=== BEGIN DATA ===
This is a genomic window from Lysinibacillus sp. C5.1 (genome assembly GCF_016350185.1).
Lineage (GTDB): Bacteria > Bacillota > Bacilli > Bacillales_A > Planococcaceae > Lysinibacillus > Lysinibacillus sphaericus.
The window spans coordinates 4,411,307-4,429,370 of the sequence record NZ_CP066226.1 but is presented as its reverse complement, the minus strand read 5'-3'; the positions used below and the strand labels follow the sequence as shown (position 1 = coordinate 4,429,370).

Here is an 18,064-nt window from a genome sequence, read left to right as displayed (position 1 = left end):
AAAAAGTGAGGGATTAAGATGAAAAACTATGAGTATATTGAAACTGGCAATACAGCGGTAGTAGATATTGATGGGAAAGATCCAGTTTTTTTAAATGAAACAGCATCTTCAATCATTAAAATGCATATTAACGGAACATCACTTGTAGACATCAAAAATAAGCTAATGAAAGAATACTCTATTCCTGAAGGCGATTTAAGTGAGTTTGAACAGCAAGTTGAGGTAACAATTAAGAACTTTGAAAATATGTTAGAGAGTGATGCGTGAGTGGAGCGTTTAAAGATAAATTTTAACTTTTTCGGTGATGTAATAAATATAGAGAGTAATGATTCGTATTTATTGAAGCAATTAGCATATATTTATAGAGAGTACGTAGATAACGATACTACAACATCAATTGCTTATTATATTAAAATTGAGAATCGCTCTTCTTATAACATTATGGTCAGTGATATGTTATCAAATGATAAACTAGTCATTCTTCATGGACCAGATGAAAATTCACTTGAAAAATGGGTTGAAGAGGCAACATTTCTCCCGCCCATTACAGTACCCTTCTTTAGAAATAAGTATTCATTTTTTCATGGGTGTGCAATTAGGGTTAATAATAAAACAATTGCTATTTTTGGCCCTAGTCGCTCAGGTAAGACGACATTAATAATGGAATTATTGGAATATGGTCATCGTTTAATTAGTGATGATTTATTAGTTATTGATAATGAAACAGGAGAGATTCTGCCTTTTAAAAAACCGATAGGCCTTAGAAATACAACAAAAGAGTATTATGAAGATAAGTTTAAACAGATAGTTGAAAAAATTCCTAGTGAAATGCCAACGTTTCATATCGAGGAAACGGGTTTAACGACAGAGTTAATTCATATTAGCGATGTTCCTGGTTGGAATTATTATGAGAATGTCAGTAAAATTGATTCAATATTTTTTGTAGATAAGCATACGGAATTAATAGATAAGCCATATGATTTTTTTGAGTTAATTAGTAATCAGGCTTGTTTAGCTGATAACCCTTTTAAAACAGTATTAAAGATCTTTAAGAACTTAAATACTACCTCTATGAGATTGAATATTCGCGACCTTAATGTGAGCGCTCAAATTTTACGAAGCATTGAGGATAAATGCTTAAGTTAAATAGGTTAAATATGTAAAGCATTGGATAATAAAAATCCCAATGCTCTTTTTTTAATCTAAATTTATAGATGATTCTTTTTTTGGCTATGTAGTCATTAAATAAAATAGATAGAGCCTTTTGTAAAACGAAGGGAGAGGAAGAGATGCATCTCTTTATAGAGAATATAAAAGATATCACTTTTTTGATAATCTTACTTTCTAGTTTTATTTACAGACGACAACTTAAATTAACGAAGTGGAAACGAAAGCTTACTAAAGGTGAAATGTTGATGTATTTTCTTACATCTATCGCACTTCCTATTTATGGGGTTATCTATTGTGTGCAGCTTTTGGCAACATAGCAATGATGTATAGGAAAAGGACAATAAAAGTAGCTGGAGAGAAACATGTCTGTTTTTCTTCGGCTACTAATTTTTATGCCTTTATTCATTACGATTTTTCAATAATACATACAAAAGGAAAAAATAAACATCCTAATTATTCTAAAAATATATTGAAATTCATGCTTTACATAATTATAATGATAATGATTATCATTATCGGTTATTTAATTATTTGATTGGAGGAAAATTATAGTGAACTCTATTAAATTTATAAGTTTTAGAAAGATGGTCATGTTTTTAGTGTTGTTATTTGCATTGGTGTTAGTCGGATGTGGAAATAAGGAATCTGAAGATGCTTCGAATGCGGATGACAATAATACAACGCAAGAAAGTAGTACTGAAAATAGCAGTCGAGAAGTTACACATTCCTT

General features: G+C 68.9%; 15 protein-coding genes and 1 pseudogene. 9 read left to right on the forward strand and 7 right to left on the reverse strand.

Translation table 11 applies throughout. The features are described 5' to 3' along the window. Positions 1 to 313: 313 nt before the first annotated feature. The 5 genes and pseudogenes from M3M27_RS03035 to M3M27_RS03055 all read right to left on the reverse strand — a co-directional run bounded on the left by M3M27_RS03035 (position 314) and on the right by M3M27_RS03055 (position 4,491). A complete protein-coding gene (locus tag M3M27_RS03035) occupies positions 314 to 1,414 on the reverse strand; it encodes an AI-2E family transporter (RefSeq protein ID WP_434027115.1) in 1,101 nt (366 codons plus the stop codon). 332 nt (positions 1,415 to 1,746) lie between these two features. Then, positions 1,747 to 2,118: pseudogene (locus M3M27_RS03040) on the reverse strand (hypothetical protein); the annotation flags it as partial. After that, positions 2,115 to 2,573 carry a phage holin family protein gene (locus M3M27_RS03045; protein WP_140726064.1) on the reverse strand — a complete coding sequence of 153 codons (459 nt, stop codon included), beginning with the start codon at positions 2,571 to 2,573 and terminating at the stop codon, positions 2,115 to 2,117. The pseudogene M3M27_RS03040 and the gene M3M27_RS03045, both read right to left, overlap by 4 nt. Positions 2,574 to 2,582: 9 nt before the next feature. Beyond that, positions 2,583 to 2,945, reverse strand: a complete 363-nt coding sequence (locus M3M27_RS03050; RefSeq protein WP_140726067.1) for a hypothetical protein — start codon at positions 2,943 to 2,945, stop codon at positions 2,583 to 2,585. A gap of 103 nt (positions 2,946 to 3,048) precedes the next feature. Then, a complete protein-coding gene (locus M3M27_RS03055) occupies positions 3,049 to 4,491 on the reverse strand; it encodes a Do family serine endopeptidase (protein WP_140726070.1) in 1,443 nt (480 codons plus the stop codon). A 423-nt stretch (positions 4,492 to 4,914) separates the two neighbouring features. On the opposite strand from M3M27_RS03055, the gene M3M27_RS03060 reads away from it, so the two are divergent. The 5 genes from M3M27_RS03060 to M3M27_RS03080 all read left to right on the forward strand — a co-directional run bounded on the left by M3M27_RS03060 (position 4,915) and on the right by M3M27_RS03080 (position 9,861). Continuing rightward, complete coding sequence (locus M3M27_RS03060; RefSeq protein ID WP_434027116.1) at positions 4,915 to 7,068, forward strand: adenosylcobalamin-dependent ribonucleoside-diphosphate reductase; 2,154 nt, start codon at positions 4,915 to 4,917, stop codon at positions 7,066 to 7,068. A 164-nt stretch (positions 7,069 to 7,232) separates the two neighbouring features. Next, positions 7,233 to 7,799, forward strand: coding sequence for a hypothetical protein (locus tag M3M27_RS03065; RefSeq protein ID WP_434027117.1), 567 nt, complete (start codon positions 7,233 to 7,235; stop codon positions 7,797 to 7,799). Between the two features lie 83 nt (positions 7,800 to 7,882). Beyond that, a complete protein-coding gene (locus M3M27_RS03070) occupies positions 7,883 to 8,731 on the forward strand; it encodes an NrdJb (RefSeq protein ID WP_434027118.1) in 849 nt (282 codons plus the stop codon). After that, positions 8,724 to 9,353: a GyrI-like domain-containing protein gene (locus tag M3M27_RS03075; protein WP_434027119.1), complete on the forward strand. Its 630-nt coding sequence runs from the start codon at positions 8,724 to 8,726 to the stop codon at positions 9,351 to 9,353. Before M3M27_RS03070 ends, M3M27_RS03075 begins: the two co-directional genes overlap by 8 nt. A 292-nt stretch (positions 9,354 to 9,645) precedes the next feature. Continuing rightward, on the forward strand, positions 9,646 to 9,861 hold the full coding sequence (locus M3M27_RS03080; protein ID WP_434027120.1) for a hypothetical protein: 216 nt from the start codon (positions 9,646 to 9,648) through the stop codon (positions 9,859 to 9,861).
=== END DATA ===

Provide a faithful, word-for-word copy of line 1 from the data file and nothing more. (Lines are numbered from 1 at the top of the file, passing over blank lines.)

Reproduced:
This is a genomic window from Lysinibacillus sp. C5.1 (genome assembly GCF_016350185.1).